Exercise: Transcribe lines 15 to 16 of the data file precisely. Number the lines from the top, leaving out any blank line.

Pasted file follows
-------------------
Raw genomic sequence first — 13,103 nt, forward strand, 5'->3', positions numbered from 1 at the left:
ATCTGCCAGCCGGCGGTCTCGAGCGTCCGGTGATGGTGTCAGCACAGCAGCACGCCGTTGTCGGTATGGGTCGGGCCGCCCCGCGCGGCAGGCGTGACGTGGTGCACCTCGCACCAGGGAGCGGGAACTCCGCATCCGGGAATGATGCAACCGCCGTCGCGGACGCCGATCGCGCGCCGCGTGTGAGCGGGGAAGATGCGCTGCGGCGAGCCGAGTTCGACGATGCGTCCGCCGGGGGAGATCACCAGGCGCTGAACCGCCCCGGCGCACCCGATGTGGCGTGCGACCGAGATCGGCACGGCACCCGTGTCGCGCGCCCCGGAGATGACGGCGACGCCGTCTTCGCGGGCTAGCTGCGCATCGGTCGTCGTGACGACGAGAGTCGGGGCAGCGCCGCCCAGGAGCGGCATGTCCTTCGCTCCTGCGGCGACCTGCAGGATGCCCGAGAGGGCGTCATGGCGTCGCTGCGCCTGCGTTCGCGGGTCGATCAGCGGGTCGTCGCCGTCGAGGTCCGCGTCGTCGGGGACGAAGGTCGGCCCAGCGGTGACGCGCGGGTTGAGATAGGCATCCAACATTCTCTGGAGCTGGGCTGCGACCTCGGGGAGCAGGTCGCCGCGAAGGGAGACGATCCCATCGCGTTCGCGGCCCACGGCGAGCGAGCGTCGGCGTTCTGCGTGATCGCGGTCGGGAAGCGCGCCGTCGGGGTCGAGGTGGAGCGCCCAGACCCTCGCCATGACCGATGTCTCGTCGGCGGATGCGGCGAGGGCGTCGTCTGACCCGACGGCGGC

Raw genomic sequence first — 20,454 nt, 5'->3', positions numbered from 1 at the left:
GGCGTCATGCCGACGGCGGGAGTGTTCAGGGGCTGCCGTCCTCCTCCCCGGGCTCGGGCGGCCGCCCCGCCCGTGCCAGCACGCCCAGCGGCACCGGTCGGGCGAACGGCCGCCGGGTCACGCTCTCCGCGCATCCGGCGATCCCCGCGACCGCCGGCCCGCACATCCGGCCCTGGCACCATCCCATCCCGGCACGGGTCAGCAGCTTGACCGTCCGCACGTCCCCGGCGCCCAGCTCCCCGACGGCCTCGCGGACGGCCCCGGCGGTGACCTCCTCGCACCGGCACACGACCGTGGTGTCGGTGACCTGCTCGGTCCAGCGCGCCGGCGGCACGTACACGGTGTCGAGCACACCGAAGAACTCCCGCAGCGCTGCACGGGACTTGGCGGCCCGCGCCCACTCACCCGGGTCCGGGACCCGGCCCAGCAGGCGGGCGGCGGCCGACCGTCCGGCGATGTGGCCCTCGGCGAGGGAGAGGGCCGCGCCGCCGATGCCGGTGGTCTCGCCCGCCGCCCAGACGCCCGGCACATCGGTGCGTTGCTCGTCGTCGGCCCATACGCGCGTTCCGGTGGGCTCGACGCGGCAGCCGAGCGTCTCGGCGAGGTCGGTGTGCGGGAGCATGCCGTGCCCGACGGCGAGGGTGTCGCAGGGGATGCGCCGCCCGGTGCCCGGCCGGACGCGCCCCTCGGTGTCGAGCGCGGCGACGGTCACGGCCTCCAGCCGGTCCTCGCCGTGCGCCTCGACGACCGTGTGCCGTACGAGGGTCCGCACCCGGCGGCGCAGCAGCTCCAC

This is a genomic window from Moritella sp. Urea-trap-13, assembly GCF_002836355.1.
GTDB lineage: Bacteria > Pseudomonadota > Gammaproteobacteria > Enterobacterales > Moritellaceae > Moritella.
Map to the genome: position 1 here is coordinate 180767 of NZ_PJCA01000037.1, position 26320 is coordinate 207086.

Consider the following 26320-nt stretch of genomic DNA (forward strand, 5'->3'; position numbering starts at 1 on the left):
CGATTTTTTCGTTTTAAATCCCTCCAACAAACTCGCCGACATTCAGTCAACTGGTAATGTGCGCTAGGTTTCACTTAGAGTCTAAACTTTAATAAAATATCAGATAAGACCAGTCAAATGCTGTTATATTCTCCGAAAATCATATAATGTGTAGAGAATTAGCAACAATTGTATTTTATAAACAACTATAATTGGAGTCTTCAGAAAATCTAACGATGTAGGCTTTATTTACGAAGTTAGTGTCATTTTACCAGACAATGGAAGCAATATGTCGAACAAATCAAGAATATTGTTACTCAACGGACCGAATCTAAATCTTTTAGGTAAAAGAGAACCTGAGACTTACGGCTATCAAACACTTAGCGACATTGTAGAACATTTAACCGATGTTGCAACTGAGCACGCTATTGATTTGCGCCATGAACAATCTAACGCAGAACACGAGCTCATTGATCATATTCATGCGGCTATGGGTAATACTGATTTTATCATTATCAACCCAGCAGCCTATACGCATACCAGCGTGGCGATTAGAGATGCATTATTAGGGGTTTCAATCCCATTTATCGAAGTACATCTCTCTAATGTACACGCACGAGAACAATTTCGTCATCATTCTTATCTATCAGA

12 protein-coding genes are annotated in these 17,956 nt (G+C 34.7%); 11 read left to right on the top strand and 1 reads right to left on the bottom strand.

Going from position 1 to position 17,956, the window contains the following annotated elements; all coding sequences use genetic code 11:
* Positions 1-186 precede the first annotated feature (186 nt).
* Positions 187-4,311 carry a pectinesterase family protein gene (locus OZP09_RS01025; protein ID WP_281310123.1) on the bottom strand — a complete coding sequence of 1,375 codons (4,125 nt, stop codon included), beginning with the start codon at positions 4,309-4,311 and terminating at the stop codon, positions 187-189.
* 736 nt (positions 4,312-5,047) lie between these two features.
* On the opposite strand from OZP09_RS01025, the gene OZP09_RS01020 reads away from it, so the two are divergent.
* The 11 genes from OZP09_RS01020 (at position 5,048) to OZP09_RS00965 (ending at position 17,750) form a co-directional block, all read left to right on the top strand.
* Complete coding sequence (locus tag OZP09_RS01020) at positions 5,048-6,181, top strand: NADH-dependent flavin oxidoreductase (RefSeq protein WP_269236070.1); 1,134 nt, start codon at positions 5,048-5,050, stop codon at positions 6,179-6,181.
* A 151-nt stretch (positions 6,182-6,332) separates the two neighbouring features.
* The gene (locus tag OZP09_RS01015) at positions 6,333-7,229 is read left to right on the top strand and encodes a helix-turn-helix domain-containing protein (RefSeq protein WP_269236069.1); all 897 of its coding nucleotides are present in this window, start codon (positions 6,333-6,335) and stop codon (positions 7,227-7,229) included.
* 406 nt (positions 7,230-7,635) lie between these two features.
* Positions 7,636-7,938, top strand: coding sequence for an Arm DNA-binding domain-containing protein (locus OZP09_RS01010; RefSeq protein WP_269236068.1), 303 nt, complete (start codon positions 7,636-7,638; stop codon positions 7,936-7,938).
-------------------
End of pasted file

* On the opposite strand from OZP09_RS01025, the gene OZP09_RS01020 reads away from it, so the two are divergent.
* The 11 genes from OZP09_RS01020 (at position 5,048) to OZP09_RS00965 (ending at position 17,750) form a co-directional block, all read left to right on the top strand.